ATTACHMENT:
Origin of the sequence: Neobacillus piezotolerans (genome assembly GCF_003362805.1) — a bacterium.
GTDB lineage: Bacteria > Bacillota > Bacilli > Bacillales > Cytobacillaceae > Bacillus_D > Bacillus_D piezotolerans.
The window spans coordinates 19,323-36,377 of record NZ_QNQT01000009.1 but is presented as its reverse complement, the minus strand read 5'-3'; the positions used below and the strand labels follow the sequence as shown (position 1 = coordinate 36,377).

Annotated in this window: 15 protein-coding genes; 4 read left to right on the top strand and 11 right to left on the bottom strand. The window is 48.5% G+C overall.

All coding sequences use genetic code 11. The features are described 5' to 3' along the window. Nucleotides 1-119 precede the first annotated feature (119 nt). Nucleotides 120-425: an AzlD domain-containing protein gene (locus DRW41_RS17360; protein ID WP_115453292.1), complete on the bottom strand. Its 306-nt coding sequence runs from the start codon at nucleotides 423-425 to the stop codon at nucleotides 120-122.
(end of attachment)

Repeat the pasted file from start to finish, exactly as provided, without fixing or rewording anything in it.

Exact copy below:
Origin of the sequence: Neobacillus piezotolerans (genome assembly GCF_003362805.1) — a bacterium.
GTDB lineage: Bacteria > Bacillota > Bacilli > Bacillales > Cytobacillaceae > Bacillus_D > Bacillus_D piezotolerans.
The window spans coordinates 19,323-36,377 of record NZ_QNQT01000009.1 but is presented as its reverse complement, the minus strand read 5'-3'; the positions used below and the strand labels follow the sequence as shown (position 1 = coordinate 36,377).

Annotated in this window: 15 protein-coding genes; 4 read left to right on the top strand and 11 right to left on the bottom strand. The window is 48.5% G+C overall.

All coding sequences use genetic code 11. The features are described 5' to 3' along the window. Nucleotides 1-119 precede the first annotated feature (119 nt). Nucleotides 120-425: an AzlD domain-containing protein gene (locus DRW41_RS17360; protein ID WP_115453292.1), complete on the bottom strand. Its 306-nt coding sequence runs from the start codon at nucleotides 423-425 to the stop codon at nucleotides 120-122.